US Route 66 Bridge Preservation Program (Finalist)


National Trails Hwy between the Cities of Barstow and Needles

City or County Responsible for Project: 

County of San Bernardino

Award Category: 

Bridge: Efficient and Sustainable Bridge Maintenance, Construction and Reconstruction Projects

Narrative Description Of Your Entry: 

National Trails Highway (NTH), also known as Historic Route 66, was established as one of America’s first transcontinental highways. The County of San Bernardino is responsible for maintaining NTH between the Cities of Barstow and Needles. This corridor, the longest remaining original section of Historic Route 66, containing 127 timber bridges, was built between 1929 and 1931. This section of highway is critical to the economic vitality of an underserved rural region larger than some U.S. states, provides the only by-pass to Interstate 40, and is deemed eligible for the National Register of Historic Places. The County embarked on an ambitious program to rehabilitate or replace structurally deficient historic timber bridges along a 111-mile stretch of this corridor. The County recognized the project’s complexity and foresaw the need for creation of a corridor-wide 10-year Bridge Management Plan (BMP) to develop a strategic, systematic, and balanced approach for bridge replacement/rehabilitation. As part of the BMP, corridor bridges were divided into priority groups based on condition, common environmental issues, and structure types. The County sought to accelerate delivery of the bridge reconstructions/rehabilitations by looking at the corridor as a whole to streamline the design and approval process. Key aspects include a corridor-wide hydrology/hydraulic analysis, a programmatic agreement between the County, the California Department of Transportation (Caltrans), and the State Historic Preservation Office to fulfill National Historic Preservation Act (NHPA) Section 106 for potential effects on cultural/historic resources, and additionally with FHWA and Caltrans to establish a library of design standard details and templates to comply with current requirements, including seismic design requirements for modern timber bridges. Through recently completed demonstration bridges at Dola and Lanzit Ditches, the County obtained consensus between Caltrans Structures and Caltrans District 8 Cultural Resources to ensure compliance with NHPA Section 106. Historic bridge aesthetic features incorporated into the design include use of timber for all bridge members, white painted timber post railings, and soil covered rock slope protection to preserve the natural look within the channel. Cost-effectiveness comes from treating the individual projects as one large project by administering solutions to multiple concerns at one time. The savings in possible Highway Bridge Program funding for the eligible bridges using this approach is estimated at $30 million. The County successfully secured funding for the first priority group of nine bridges and is on track to secure funding for additional groups. This program demonstrates that it is possible to collaborate with different stakeholders to construct safety improvements meeting present day needs, while preserving cultural and historic resources through an innovative, cost-effective, and creative approach.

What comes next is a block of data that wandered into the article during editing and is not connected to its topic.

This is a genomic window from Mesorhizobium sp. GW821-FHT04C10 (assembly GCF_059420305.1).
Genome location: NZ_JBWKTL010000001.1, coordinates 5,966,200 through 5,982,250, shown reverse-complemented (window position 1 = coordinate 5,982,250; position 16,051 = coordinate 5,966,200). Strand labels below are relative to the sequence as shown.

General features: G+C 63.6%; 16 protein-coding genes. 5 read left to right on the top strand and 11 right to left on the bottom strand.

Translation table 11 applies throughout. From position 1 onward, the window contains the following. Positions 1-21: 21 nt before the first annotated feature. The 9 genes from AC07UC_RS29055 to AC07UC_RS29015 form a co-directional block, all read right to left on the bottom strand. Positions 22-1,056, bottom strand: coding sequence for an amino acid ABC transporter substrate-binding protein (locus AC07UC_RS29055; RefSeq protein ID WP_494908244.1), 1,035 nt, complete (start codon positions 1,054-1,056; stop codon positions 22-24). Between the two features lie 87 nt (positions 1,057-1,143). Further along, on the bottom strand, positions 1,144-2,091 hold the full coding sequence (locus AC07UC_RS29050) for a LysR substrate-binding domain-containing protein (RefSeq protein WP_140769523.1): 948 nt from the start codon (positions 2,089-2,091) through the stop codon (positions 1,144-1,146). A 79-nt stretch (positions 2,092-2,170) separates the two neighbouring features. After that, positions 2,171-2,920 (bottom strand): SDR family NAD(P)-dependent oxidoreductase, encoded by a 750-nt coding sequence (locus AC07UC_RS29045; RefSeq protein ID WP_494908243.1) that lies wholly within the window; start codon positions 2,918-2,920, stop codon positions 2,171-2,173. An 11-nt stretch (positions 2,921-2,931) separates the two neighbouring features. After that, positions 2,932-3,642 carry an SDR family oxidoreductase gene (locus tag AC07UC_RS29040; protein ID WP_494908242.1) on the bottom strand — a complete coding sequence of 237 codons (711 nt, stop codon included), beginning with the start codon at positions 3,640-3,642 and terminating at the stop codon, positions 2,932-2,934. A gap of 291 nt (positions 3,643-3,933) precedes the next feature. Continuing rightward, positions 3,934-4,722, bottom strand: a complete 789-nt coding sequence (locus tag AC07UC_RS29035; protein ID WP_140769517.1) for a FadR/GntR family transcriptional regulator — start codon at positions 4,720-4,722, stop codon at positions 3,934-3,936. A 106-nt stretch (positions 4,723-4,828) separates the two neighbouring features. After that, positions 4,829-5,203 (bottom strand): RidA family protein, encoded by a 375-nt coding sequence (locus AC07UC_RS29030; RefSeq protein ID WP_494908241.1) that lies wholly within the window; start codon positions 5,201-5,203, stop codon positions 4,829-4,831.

Submitted by: 

Sundaramoorthy (Sri) Srirajan, M.S. P.E


Chief of Transportation Planning Division


County of San Bernardino Department of Public Works


825 E. 3rd Street, Room 143, San Bernardino, CA 92415-0835


(909) 387-8166



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